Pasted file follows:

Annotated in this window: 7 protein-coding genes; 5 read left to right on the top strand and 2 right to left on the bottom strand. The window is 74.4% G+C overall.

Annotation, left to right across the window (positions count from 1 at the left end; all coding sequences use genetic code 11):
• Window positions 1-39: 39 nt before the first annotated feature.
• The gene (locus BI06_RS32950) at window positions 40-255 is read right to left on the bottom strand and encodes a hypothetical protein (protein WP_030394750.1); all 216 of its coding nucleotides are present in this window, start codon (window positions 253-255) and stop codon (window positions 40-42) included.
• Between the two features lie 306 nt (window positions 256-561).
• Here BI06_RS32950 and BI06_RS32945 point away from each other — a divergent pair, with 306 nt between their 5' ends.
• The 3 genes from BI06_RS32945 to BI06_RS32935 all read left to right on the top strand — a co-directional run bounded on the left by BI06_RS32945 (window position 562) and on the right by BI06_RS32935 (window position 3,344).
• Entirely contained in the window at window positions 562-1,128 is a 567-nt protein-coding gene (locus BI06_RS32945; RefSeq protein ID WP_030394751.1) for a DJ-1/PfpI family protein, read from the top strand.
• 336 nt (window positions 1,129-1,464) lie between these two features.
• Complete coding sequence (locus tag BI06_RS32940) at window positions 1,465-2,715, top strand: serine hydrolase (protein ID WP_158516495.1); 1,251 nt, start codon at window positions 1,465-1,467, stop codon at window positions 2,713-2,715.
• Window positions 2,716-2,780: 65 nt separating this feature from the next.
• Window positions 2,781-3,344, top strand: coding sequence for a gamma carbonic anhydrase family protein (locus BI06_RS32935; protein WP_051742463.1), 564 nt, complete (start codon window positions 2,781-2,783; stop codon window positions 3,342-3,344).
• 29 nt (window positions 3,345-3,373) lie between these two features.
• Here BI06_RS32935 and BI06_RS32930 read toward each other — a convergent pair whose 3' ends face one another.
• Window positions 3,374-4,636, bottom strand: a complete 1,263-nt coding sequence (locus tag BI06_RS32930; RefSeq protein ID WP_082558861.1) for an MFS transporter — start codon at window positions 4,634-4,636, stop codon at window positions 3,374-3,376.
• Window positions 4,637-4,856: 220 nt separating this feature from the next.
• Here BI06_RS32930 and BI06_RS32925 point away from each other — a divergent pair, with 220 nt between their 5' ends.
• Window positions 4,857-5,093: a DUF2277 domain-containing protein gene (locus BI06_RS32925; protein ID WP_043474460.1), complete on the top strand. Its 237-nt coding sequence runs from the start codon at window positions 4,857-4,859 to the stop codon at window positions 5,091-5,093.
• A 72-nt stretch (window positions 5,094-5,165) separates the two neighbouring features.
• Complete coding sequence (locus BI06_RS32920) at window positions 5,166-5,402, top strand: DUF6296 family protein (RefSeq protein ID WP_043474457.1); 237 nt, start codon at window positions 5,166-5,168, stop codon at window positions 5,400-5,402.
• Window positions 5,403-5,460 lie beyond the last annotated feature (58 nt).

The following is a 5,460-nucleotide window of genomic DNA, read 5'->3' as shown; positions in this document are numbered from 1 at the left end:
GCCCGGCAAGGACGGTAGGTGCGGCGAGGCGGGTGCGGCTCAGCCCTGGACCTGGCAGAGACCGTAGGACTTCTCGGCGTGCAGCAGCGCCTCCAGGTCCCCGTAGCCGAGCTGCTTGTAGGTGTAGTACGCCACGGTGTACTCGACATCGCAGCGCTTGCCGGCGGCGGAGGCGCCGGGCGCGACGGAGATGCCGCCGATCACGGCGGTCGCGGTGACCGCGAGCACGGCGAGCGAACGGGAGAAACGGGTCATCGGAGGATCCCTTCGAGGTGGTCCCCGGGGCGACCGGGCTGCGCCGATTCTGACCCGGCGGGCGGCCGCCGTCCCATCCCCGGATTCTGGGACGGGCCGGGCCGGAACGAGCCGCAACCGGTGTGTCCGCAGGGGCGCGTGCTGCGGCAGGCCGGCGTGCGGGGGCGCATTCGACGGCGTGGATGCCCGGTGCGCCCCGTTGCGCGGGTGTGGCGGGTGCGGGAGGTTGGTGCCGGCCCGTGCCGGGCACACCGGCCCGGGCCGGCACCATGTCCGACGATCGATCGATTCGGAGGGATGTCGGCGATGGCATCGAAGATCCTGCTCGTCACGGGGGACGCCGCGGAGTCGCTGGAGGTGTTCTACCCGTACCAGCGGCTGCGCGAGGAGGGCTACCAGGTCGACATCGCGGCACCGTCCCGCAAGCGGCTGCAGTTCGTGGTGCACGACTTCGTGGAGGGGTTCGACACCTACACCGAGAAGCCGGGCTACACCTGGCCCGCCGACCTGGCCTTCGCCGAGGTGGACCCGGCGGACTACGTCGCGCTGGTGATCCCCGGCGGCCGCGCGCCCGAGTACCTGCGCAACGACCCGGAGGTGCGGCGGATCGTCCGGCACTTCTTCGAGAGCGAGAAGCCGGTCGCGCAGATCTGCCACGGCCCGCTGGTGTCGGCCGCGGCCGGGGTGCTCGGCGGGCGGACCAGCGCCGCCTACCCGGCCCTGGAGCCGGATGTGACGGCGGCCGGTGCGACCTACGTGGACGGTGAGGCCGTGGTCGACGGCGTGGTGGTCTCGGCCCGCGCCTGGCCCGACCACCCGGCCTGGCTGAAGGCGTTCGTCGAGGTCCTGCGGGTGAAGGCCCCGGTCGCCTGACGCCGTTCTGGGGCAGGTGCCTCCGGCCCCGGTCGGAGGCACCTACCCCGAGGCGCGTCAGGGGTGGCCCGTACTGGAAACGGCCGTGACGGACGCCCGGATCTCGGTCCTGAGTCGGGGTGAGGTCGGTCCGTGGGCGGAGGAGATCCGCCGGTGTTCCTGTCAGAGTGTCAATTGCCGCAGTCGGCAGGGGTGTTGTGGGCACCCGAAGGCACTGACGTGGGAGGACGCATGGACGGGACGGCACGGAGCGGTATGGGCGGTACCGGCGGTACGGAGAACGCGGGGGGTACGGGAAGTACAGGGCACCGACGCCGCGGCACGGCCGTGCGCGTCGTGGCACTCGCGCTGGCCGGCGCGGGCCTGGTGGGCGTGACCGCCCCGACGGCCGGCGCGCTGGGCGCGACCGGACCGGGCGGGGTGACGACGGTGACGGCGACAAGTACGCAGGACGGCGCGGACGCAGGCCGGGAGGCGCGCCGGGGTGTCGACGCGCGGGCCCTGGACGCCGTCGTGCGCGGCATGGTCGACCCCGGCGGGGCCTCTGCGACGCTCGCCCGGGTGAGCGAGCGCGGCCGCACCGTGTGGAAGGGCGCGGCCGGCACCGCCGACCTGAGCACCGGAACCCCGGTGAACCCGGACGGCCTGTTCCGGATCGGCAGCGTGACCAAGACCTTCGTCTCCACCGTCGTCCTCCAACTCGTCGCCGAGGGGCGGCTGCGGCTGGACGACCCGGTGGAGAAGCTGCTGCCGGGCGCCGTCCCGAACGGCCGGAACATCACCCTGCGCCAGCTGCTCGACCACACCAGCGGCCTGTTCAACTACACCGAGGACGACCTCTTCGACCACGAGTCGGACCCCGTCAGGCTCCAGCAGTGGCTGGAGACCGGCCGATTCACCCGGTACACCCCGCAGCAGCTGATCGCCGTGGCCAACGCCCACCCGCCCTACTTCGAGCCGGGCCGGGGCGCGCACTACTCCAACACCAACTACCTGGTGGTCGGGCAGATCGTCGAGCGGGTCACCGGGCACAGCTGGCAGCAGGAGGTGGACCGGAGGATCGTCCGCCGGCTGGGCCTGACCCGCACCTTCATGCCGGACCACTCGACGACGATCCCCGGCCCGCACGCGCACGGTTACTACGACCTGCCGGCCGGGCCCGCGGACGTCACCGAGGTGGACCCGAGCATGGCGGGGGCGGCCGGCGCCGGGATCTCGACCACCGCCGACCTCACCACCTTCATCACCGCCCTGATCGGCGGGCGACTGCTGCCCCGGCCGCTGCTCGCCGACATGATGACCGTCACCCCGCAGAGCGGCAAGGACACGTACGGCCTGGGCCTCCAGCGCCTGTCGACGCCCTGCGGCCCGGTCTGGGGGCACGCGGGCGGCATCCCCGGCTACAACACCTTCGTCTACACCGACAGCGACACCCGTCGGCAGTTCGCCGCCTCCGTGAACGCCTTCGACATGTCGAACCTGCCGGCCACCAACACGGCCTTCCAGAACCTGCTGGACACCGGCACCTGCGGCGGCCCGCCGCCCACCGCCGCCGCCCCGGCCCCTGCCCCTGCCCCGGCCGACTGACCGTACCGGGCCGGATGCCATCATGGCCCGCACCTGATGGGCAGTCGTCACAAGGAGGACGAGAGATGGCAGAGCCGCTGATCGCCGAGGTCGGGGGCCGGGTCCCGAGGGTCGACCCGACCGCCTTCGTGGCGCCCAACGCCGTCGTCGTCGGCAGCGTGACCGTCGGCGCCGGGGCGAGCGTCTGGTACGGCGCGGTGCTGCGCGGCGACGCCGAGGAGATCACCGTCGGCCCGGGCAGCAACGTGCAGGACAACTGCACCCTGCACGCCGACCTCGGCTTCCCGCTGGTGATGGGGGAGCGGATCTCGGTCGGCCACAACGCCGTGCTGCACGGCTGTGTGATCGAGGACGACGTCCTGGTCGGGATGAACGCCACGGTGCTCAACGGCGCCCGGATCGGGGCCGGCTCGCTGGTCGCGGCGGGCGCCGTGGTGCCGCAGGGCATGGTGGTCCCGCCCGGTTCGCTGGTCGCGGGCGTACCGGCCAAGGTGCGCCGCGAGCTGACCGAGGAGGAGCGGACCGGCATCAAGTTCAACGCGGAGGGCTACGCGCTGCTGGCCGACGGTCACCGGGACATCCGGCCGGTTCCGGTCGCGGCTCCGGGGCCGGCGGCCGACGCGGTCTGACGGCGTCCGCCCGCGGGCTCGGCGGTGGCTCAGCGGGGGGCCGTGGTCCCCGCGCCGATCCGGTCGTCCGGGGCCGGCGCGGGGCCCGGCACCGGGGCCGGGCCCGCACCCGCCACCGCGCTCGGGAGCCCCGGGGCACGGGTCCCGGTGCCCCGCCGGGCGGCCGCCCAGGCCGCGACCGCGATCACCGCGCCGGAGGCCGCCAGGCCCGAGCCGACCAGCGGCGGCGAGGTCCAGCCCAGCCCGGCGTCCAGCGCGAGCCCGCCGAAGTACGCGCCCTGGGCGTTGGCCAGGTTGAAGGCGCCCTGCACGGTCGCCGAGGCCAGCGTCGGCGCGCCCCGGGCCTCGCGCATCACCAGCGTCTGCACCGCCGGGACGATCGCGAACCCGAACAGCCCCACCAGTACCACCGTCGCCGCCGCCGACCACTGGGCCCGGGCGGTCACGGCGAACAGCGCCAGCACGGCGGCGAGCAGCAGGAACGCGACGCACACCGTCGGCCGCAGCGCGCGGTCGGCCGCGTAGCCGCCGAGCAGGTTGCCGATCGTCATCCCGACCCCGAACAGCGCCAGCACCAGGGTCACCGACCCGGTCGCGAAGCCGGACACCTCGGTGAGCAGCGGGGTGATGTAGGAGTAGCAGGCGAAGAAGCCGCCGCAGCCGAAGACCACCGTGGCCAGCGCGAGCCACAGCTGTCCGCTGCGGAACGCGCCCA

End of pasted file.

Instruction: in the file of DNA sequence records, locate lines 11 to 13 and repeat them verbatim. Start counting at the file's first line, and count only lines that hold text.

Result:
• Window positions 2,716-2,780: 65 nt separating this feature from the next.
• Window positions 2,781-3,344, top strand: coding sequence for a gamma carbonic anhydrase family protein (locus BI06_RS32935; protein WP_051742463.1), 564 nt, complete (start codon window positions 2,781-2,783; stop codon window positions 3,342-3,344).
• 29 nt (window positions 3,345-3,373) lie between these two features.